Now that we’ve all gotten our hands on the official report, it’s time for the obligatory ministerial response, which is why ITQ is off to the National Press Theatre for the determinedly non-comedic stylings of Gerry Ritz, who is still the minister responsible. I have to think that it’s probably preferable for most politicians and staffers when this sort of report comes out after you’ve been shuffled off to a new portfolio, but such is life, right? (Which reminds ITQ — when does the summertime cabinet shuffle speculation officially get underway?)
Anyway, check back at 1pm for full coverage — and if you missed the release of the report itself — and the ensuing press conference with Sheila Weatherill — don’t panic, because ITQ has you covered.
Alright, I’m all settled into my usual seat — seriously, I always take the exact same one, not because there’s any particular advantage to it, because that’s what I do — and ready for the minister. Whee!
You know, one of the other oddities of liveblogging an event — or possibly of being ITQ; you be the judge — is that you occasionally find yourself fixating on some weird sub-sub-subplot that none of your other colleagues find nearly as fascinating. Which is why, at the moment, my conversations with other journalists in the NPT holding pen go something like this:
Reporter#1: INSPECTORS! Charges! Liability! Political interference!
ITQ: But *why* did they send the original slicer to Saskatchewan?
At which point mutual stares of noncomprehension ensue. It’s like when I was watching The Godfather series for the first time, and my then-boyfriend finally had to ban me from talking about a) how the role of the female characters in the overarching narrative was totally ignored, except when they were required to be blown up or found dead in order to push the plot forward and b) the many lovely Art Deco lamps that seemed to turn up in various apartments, regardless of how ostensibly impoverished the inhabitants were. Not that it stopped me, of course.
Anyway, the room is starting to fill up with most, but not all of the same reporters who covered the announcement this morning. I spotted the minister’s entourage heading into the Green Room a few minutes ago, which means we’ll probably get started soon.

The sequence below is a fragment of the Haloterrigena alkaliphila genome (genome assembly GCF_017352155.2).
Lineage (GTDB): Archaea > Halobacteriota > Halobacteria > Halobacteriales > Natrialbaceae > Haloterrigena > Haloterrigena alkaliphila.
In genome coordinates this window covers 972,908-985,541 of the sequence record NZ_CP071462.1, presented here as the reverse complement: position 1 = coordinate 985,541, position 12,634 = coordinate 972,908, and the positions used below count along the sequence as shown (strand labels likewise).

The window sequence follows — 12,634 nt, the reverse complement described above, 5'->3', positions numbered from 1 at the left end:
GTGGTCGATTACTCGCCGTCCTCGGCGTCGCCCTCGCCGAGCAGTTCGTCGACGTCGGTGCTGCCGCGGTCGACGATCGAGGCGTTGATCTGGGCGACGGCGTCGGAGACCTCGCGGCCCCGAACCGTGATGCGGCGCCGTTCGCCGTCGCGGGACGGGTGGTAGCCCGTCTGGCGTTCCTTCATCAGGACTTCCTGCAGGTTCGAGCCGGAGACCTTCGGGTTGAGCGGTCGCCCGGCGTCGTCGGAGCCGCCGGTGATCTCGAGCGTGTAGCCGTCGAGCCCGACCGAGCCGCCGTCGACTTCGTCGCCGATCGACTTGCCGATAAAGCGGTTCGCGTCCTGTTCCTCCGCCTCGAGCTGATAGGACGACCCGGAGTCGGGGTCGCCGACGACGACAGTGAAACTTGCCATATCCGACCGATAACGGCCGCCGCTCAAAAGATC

I was right — we just got the one minute warning. It’s showtime!
And here’s Gerry Ritz, who is looking dapper in a jaunty, vaguely nautical navy blue jacket. No tie, because it’s summer. Anyway, he’s going to give a statement, and then we’ll have a question or two — but no followups.
First up, he’d like to thank Weatherill – an outstanding investigator, as per the minister – and once again extend his sympathies to the loved ones of those who died. This report, he says, is a “legacy to them”. Also, keeping Canadians safe is this government’s higest priority, although really, it tends to prefer measures to do so that involve getting tough on crime, not improving interdepartmental communications coordination, but there you go.
Wow, he’s really hustling through this statement. I can barely keep up, but apparently, when she was briefing him yesterday, she compared the government response to “an orchestra that hadn’t played together before”.
Also, they’re totally already improving stuff, including mandatory environmental reporting, more meat inspectors — more than the unknown number that were on the job — and more auditing. Yay! Audits! Lessons have been learned, and they have to work “collectively” to improve the system.
Okay, so apparently, this is a turning point, and they’re all going to work together to make things even better. And safer. And more delicious! They will continue to focus on strengthening Canada’s food safety system.
Questions – first up is — darn it, I can’t see. Anyway, she notes that the report found that the government’s response was too slow, a suggestion that Ritz doesn’t seem to accept, entirely — after all, she didn’t find any single factor — or government agency — responsible for the lag.
No followups, so onto the next journalist, who wonders why, if improvements have indeed been made, the owners of a herd of possibly swine flu-infected hogs haven’t been given any instructions on how to coordinate with government. Ritz’s answer is — basically, he repeats his main point: they’re making improvements. Progress is happening! 80% of the infrastructure funds are being implemented! Wait, forget the last one, was just mindwandering.
A reporter for Western Producer asks the same thing that was asked of Weatherill: What legislative or regulatory changes will be made? Ritz doesn’t give any specific examples, but notes that it can be difficult to give a general answer when asked how many inspectors are on duty, for instance, since it changes day by day.
He’s very keen on the special audit that is currently being done, by the way. Brings it up in almost every response.
“No one likes to be overregulated”, Ritz says, in response to a question from Canadian Press; that said, there are some recommendations that would lead to more regulations, so he’ll be moving forward with the industry.
22 people died — why no accountability, wonders a reporter who isn’t Bob Fife this time. Ritz reminds her that there were many factors, mistakes were made — really, his responsibility is to move forward. Oh, and there won’t be any compensation for families of victims.
Well, gosh. That’s it, apparently — for the minister, that is — but the union will be giving *its* response at 2pm, so I guess that’s where ITQ is headed now. See you there!
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